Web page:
Operative Treatment

Operative procedures to treat frozen shoulder include closed manipulation, as well as arthroscopic and open surgical techniques. Operative treatment of primary adhesive capsulitis should only be considered once severe pain has subsided, and discomfort is present only at the extremes of motion. Severe pain represents the inflammatory stage of the disease. Surgery during this inflammatory phase may actually increase injury to the joint capsule, adding to the patient’s loss of motion. Arthroscopic release of the contracted shoulder tissue is preferred by Dr. Tauro as opposed to closed manipulation of the shoulder. This is because arthroscopic release is more precise and typically restores better motion than simply tearing the contracted tissues with a closed manipulation.

Most patients who have not done well with a non-operative therapy program will do well with a closed manipulation or an arthroscopic capsular release procedure that is followed by aggressive motion therapy.

Arthroscopic Capsular Release

Arthroscopic capsular release has proven to be a safe, effective way to release the scar tissue from the capsule. During an arthroscopy, a small fiberoptic instrument is inserted into the joint. The scar tissue surrounding the joint is removed and a gentle manipulation follows. This will significantly reduce the risk of fracture or injury if the frozen shoulder has been present for some time. If necessary, other disorders within the shoulder can be addressed at the same time.

Open Release

On rare occasions, an open procedure to release the adhesions may be required. This may be the case if tightening is present between tissues outside the joint capsule that are not accessible with arthroscopy. Patients who have had previous surgery or a severe joint injury are often candidates for an open release.

What types of complications may occur?

Complications after frozen shoulder surgery are generally infrequent. The most common problems associated with any of these procedures result from too little release, which fails to adequately reduce stiffness, or (very rarely) from too much release, which may cause shoulder instability. Fractures of the humerus have been reported with closed manipulation. Older patients with fragile bones (osteoporosis) are more at risk for this type of complication. In rare cases, previous surgical repairs have been damaged. Although arthroscopic releases are relatively safe, releases in certain areas inside the joint have led to nerve injury.



The recovery from non-operative treatment of frozen shoulder can take one to three years. It is important for patients with frozen shoulder to understand the natural course of the disease and how long it can persist. A home stretching program, combined with a supervised program with a skilled therapist, can speed the recovery process in many cases.


Following surgery:

  • Patients usually remain in the hospital for one to two days. During this time, pain medication is delivered directly to the joint through a catheter.
  • While in the hospital, patients begin an aggressive shoulder motion program supervised by a physical therapist.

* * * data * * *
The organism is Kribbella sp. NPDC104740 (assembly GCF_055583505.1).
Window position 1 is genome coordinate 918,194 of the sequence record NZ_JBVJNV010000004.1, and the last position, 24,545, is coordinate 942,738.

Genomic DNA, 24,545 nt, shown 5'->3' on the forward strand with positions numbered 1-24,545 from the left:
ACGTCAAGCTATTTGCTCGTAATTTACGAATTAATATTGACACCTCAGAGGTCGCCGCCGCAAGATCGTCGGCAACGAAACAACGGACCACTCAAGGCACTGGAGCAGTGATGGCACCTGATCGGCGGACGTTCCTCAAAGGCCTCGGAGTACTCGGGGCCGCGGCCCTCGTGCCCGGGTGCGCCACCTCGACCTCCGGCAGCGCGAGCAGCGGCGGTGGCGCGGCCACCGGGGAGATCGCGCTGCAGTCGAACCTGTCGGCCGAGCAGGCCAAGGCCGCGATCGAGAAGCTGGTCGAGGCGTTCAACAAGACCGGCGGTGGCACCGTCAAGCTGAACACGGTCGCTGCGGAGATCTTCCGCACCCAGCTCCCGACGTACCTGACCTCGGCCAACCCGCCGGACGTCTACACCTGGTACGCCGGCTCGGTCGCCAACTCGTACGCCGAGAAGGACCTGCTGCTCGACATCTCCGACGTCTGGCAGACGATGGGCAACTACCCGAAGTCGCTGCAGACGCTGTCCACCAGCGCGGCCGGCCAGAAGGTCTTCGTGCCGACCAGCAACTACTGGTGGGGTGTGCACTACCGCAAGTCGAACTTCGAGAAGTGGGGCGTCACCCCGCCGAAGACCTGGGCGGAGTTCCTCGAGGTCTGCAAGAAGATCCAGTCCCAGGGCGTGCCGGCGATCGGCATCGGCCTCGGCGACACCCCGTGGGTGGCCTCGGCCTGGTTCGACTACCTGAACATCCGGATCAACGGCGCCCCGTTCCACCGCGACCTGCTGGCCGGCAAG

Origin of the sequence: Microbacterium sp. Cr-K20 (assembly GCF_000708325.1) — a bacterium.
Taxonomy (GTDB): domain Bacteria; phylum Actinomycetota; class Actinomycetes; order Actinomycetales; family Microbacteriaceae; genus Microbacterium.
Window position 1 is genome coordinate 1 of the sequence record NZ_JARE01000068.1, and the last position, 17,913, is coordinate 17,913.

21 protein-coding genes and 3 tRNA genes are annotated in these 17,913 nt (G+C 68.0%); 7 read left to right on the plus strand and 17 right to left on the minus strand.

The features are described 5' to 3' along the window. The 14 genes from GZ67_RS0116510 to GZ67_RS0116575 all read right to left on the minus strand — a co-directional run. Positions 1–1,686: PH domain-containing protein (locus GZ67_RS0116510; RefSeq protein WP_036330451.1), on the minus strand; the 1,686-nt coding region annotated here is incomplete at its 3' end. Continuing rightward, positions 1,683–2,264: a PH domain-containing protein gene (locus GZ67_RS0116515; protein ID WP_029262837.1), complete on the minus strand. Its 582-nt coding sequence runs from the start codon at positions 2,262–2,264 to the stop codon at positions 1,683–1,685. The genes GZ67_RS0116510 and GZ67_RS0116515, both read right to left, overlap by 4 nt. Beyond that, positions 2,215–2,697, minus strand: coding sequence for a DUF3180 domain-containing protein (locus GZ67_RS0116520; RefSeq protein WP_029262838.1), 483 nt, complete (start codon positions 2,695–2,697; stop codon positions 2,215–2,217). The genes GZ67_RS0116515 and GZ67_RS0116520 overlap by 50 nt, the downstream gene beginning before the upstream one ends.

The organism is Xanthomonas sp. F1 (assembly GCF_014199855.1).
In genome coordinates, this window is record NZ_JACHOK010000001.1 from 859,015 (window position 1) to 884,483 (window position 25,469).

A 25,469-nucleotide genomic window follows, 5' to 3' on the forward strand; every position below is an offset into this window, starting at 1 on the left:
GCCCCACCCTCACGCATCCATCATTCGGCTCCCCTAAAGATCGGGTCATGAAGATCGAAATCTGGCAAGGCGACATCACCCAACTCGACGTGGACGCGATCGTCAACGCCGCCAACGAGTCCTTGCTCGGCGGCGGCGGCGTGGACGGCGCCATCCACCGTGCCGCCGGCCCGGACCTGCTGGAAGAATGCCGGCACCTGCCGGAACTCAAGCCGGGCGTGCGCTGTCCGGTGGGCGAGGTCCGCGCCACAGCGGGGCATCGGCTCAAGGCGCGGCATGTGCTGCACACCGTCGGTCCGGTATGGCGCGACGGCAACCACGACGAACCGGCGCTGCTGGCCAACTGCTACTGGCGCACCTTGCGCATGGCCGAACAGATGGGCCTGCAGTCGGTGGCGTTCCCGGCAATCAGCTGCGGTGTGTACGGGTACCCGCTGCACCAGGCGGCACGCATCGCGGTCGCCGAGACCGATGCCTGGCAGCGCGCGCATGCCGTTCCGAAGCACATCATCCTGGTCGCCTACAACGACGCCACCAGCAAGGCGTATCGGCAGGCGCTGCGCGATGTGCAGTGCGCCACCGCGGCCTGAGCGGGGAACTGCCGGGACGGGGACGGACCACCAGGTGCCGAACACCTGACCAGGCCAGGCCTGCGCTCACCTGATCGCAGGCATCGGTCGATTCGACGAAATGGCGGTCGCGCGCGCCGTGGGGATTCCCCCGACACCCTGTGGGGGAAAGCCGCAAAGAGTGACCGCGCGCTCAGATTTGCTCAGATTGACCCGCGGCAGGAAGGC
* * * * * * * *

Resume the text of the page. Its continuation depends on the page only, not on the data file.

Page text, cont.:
• Patients are encouraged to use the treated arm for daily activities. A sling is not worn.
  • Patients are put on a home stretching program that is to be done between structured therapy appointments.
  • Surgical incisions are to be kept clean, dry, and covered until the doctor sees the patient at the follow-up visit, normally about ten days after surgery. Stitches are usually removed at this time.
  • Progress is closely monitored with regular office visits. Specific weaknesses or motion limitations are addressed during these visits.
  • The strengthening phase of a rehabilitation program begins after the patient has achieved a full, pain-free arc of motion. This generally takes at least three months.

Why did I develop a frozen shoulder?

We do not have a good explanation for the development of frozen shoulder in most patients. The majority of cases seem to be more prevalent in women, diabetics, and those with hypothyroidism. Others who develop frozen shoulder are those who have sustained an injury and developed stiffness as a result. The trauma can be quite mild or severe, and the body’s response to the event is probably more important than the event itself. 

How can frozen shoulder be treated?

The resolution of a frozen shoulder can be very slow, but physical therapy can speed up the healing process. Frozen shoulder begins with pain followed by the rapid development of stiffness. Usually when the pain starts to subside physical therapy can be effective in stretching the capsule back out. Occasionally in unmanageable cases surgery is indicated. This is true only in cases in which the pain has subsided and the residual capsular contracture has not responded to six months or more of physical therapy. Early surgery in the face of frozen shoulder will lead to more problems with stiffness after surgery.

I have been diagnosed with a rotator cuff tear in addition to frozen shoulder; why won’t the surgeon repair the rotator cuff now?

Surgery in the face of a frozen shoulder is not recommended because of the immobilization required after a rotator cuff repair. The shoulder becomes more inflamed after the surgery and the immobilization required to heal the cuff repair leads to increased stiffness. The only way to deal with this combination of problems is to allow physical therapy to stretch out the frozen shoulder. Once that has been accomplished, the rotator cuff repair can be performed. The shoulder will probably be stiffer than the average cuff repair after the immobilization period ends, but research has shown that physical therapy can help regain lost motion.